Maintaining campus facilities is a big, and sometimes costly, proposition for any university system; yet there are market and student demands on keeping campuses up to date. Washington State University is undertaking major construction projects in 2020 across the university system.
The biggest project is the $66 million Plant Sciences Building in Pullman. Officials broke ground on the facility in 2018, but there was a decision early on to save money; the top two floors were left as shells, and officials planned to have crews return later to finish the space.
The WSU Board of Regents voted in October to complete work on the building’s top two floors. Stacy Pearson, vice president for finance and administration, said after the October decision, “We think now is the right time to finish this project — while crews are on-site — rather than bringing them back and incurring additional expenses.”
The university plants to spend $7.5 million to finish the top two floors by October, adding valuable office space to the Pullman campus.
Outside of Pullman, the most significant project is the Academic Building at WSU Tri-Cities (Kennewick, Pasco and Richland). Work began on the 40,000-square-foot project in November, with working continuing until early 2021. The new site will bring two new 96-seat active learning classroom spaces to the Tri-Cities campus in Richland, plus new labs for physics, biology and chemistry work.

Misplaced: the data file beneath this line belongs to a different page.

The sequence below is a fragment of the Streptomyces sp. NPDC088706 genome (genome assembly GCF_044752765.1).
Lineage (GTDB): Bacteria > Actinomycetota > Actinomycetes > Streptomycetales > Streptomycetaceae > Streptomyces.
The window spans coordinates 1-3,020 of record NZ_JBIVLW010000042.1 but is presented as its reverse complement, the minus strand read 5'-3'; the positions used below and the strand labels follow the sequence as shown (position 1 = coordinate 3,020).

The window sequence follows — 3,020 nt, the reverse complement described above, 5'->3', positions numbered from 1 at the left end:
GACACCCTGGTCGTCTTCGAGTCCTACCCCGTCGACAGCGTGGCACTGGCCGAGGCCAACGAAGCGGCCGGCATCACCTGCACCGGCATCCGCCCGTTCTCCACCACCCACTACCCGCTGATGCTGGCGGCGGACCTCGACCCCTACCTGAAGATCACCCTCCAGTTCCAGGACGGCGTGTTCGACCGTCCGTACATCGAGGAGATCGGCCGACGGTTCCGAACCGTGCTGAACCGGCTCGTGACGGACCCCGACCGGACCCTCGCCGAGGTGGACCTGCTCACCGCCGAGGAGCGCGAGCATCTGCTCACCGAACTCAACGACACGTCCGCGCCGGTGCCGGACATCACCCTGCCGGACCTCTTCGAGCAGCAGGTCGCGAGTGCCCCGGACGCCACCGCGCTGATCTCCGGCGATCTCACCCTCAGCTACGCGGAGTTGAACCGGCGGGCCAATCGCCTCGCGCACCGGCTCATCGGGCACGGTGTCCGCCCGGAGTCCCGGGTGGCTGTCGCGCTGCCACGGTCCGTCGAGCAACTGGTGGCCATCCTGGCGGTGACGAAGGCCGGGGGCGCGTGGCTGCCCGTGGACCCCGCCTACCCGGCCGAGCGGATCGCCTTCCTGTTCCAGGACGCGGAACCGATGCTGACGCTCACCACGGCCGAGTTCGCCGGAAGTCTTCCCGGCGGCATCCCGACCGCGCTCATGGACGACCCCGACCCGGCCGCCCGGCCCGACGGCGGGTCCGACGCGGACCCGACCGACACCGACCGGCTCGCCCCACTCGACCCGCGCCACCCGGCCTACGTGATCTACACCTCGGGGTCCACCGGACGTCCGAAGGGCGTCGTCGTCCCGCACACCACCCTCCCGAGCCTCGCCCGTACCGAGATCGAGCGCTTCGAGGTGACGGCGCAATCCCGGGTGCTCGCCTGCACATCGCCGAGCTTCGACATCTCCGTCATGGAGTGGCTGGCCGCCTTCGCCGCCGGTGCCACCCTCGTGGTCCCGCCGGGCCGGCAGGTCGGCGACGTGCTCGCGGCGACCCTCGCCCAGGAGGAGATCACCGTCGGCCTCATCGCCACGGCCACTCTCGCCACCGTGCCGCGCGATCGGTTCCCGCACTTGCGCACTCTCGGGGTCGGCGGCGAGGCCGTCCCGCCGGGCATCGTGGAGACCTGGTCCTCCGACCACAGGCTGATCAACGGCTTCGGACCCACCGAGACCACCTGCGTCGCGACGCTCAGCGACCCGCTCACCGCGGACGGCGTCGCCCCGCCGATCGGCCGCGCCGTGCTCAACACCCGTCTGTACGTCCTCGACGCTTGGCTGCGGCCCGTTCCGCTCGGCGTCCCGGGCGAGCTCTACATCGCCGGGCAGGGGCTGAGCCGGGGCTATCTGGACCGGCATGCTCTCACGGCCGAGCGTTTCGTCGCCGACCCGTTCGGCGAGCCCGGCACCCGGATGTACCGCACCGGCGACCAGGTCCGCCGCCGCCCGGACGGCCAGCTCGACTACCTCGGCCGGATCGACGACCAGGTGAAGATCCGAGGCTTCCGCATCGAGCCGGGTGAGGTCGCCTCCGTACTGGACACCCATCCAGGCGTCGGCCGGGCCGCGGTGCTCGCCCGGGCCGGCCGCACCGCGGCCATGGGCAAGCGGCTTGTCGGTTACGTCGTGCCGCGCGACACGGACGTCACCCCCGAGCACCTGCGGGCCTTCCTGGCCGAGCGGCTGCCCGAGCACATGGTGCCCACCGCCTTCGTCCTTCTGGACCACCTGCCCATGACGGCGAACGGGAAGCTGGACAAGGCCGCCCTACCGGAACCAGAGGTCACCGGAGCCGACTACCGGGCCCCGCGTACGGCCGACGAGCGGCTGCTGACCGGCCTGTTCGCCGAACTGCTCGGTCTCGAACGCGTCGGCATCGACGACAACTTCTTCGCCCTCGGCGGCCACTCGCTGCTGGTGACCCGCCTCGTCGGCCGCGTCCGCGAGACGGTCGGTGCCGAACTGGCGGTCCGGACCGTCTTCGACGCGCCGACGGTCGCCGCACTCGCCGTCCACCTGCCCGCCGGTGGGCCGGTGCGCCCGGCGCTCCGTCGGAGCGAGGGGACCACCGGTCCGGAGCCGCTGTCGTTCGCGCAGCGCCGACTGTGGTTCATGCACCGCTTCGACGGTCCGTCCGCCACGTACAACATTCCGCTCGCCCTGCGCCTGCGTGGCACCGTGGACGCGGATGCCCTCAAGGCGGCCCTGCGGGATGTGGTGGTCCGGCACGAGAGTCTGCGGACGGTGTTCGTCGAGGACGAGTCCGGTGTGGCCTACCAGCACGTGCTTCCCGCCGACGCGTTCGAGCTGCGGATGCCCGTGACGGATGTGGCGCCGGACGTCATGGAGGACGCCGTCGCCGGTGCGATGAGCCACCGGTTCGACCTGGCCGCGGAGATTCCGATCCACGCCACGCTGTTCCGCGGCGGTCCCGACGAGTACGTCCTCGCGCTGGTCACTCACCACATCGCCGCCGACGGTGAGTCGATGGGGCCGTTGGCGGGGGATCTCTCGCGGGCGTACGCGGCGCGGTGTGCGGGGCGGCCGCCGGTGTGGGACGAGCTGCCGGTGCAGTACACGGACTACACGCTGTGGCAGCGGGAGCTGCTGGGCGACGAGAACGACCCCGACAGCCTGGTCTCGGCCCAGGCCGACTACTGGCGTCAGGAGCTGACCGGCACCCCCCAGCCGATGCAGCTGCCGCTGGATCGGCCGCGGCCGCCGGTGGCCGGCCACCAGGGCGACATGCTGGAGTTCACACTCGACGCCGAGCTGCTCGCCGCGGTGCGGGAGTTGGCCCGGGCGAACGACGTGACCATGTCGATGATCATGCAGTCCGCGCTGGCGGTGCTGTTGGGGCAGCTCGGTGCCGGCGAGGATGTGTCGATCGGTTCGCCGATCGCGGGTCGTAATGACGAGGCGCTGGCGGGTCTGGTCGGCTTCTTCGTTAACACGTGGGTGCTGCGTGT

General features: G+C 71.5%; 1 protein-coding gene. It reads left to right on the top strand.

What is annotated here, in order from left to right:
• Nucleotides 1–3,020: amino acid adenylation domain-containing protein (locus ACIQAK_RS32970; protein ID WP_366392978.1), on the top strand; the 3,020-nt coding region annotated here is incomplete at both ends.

Other Pullman campus construction
Another holdover from 2019 is the Cougar Baseball Facility Project: BTO (Back to Omaha [Neb.], where the college baseball World Series is held annually). The new $10 million clubhouse facility and entrance to Bailey-Brayton Field in Pullman is funded through donor support, and construction is expected to wrap up in time for the 2021 season.
The new facility features a 1,300-square-foot locker room, a 1,500-square-foot weight and cardio room, academic and team meeting spaces, and space to recognize Cougar baseball history.
Construction of the second phase of WSU’s Global Animal Health Building project on the Pullman campus will continue throughout 2020. The new home of the Paul H. Allen School for Global Animal Health Disease detection and surveillance program will open in early 2021.
Later this summer, WSU expects to complete the College of Veterinary Medicine’s elk hoof disease research facility on the Pullman campus. The state-of-the-art facility will house the captive elk needed to study the disease in a secure, controlled environment. The first elk acquired by WSU for its elk hoof disease research program — Elk S19, otherwise known as Salix — arrived late last year.
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